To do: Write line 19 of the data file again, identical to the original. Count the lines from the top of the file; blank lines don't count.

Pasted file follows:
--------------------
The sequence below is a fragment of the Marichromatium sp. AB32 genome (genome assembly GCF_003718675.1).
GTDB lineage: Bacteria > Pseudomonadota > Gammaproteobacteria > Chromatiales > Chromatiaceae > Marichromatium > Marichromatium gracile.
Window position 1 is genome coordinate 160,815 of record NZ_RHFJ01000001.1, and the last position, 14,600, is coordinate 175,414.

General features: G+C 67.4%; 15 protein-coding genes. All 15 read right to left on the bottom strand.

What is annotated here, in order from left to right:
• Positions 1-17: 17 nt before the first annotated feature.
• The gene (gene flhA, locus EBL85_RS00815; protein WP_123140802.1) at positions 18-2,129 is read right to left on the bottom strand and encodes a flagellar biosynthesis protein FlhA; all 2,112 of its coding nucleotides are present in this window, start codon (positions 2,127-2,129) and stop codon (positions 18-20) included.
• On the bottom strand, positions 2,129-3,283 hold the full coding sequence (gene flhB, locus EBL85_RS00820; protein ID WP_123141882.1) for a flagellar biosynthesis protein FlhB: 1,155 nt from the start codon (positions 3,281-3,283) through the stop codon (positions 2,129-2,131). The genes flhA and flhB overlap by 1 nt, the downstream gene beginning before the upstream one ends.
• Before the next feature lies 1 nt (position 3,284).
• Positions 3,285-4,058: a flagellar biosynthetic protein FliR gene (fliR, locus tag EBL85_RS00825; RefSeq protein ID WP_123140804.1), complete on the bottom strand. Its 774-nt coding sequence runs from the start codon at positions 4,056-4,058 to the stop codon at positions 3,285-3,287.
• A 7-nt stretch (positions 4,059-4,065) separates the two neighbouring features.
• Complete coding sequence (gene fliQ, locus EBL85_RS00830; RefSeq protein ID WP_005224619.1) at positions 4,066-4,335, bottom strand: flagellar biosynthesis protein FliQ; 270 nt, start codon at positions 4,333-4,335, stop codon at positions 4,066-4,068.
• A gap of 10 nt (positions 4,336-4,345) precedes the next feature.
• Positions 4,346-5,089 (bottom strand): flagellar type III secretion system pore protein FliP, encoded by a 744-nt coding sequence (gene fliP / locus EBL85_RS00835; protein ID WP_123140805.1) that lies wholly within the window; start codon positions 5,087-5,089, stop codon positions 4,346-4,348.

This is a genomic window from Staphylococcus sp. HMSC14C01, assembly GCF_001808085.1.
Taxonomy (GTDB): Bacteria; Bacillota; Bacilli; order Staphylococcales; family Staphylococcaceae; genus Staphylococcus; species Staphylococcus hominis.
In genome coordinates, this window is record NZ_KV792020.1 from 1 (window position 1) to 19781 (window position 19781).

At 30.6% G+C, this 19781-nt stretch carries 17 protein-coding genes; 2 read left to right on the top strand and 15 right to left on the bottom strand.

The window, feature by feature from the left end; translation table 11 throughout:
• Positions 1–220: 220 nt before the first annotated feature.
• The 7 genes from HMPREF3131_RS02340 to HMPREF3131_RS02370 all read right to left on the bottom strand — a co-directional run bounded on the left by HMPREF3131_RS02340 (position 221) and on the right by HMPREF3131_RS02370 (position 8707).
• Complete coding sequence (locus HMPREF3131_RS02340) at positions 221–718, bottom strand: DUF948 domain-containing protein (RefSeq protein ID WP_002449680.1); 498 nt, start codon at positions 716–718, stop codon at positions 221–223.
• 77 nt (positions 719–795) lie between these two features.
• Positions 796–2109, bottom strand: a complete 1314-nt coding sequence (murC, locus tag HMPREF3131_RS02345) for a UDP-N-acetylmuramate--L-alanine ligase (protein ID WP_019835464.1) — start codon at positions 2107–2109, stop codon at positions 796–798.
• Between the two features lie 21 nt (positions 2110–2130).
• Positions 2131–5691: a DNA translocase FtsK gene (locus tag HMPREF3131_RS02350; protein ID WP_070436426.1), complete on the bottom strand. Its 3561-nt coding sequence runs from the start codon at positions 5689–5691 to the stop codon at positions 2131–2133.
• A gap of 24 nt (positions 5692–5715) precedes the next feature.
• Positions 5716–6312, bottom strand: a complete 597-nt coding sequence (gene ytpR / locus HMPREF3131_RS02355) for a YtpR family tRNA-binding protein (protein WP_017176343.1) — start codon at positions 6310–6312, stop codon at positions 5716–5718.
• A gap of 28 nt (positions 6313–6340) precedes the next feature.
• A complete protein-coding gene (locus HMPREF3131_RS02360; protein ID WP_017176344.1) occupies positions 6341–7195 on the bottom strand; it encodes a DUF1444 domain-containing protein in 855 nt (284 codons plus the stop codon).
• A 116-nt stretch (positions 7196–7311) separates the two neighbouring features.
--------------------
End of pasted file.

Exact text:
The window, feature by feature from the left end; translation table 11 throughout: